Fleet spread out as ridge of high pressure approaches, but in mid-Atlantic a tropical storm may be about to become a hurricane
The yachts in the BT Global Challenge, currently south-west of the Scilly Isles, are beginning to spread out. Conrad Humphreys and his crew on LG FLATRON are leading, having picked up better winds to the south of the main group. They are heading below the rhumb-line Great Circle Route in an early gamble for the advantage.
The remainder of the boats are also picking up better winds. During the first 24 hours at sea, average boatspeed was between 4 and 5 knots, but most crews are now making over 9 knots downwind.
Veritas and Save the Children gybed in the early hours to take a more northerly course, while Spirit of Hong Kong is leading from Compaq in the main group and in a strong position between the two flanks.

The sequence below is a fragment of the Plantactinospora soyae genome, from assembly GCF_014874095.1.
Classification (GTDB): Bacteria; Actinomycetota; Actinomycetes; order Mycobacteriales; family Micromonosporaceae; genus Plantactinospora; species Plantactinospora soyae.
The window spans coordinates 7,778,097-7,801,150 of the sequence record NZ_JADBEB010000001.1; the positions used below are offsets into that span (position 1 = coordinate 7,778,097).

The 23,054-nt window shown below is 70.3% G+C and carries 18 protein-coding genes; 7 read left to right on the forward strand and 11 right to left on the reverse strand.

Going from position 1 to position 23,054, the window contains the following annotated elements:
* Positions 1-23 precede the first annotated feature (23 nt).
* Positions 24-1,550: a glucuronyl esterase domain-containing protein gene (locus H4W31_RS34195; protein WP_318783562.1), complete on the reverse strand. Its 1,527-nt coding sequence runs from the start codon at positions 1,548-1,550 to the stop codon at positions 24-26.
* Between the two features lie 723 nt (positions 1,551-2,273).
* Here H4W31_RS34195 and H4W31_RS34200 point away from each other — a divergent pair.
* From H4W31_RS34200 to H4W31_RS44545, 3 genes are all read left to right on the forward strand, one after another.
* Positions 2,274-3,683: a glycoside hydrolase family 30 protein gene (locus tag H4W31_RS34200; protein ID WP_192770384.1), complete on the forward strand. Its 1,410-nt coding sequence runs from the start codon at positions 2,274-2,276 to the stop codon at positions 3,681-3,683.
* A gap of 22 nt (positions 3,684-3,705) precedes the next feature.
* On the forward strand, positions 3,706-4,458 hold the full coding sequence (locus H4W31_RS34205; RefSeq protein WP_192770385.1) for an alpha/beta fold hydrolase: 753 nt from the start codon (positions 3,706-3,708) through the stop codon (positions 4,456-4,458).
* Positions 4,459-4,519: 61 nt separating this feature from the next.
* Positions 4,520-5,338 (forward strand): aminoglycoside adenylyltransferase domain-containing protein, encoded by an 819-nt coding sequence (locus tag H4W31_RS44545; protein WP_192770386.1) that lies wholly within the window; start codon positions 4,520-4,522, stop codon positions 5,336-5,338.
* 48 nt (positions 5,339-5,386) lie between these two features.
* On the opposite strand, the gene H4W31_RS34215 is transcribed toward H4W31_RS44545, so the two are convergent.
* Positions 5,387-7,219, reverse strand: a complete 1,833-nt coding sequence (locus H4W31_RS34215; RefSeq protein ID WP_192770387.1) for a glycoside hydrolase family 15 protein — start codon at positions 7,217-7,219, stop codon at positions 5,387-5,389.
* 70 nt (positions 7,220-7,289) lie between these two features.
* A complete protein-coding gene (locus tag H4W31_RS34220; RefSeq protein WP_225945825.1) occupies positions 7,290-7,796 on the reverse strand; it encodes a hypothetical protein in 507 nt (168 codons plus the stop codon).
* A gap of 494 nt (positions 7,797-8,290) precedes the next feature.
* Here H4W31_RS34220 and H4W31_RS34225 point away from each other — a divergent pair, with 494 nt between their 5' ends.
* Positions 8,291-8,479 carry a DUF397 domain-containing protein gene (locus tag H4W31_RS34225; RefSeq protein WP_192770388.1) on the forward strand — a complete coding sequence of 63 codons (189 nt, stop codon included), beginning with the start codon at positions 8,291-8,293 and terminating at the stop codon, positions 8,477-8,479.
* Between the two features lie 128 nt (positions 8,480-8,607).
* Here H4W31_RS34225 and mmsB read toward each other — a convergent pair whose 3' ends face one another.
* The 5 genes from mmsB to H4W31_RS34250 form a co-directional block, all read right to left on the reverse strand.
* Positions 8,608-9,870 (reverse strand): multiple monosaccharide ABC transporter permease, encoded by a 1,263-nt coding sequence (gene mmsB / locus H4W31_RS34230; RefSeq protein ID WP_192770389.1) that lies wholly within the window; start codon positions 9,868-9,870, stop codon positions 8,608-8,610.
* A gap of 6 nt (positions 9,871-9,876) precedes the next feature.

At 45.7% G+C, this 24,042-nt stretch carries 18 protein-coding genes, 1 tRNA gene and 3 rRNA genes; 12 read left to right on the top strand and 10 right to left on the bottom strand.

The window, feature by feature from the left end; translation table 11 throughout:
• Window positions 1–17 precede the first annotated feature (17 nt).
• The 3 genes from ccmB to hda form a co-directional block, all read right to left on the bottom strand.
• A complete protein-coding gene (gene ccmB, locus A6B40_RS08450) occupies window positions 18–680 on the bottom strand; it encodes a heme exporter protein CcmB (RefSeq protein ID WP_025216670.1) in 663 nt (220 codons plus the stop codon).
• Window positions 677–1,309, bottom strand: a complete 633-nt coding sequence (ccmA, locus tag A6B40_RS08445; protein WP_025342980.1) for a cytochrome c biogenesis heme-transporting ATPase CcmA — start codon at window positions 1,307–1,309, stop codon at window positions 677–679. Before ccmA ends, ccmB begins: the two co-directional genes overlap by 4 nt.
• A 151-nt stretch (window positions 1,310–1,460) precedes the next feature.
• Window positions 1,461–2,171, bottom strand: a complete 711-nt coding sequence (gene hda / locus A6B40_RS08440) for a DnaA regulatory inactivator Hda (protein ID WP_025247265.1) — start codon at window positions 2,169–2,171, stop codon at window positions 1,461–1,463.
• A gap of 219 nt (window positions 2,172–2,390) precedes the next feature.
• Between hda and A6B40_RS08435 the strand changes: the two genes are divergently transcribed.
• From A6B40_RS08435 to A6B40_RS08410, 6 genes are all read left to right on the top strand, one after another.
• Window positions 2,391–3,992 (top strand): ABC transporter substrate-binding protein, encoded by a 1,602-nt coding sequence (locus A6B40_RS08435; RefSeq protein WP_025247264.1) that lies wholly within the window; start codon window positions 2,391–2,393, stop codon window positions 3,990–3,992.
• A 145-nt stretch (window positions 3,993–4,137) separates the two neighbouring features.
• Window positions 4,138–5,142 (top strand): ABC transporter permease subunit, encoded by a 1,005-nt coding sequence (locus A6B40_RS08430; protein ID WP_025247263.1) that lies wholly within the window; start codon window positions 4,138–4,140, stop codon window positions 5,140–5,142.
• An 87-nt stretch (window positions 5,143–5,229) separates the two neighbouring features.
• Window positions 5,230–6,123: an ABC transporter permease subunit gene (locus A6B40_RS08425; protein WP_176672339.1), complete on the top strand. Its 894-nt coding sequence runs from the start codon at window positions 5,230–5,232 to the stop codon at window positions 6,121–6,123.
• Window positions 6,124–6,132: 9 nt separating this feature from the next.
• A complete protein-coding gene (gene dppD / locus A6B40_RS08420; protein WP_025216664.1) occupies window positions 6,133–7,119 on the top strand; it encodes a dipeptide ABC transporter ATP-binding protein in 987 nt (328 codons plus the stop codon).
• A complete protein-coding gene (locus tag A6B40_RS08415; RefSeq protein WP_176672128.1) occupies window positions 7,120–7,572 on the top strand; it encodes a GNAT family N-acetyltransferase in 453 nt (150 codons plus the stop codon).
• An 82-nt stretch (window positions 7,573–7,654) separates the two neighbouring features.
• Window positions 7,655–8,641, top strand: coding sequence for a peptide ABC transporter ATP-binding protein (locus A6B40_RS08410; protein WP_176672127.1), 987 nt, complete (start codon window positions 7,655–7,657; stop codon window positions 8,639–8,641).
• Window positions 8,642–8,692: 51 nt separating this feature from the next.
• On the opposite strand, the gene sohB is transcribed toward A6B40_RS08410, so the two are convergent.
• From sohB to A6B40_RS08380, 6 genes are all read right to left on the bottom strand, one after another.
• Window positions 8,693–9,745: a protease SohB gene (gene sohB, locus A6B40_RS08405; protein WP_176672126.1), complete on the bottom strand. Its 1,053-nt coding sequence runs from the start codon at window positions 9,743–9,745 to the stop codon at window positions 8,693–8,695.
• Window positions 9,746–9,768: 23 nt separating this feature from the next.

If present weather forecasts are correct, the fleet will have to cross a ridge of high pressure within the next 24-48 hours. With those light winds in the offing, the next few days should show whose is the smartest strategy.
Some deeper areas of low pressure lie on the western side of the Atlantic, however, and it is unlikely that the fleet will cross without encountering at least one gale. An area all skippers will be examining closely is the mid-Atlantic, where an active tropical storm with 70-80 mph winds is developing.
Although this is stationary at the moment, forecasters believe that the storm, named Florence, could develop into full hurricane in next 24 hours and move off to the north-west. If so, this could potentially produce more intense weather off the US eastern seaboard.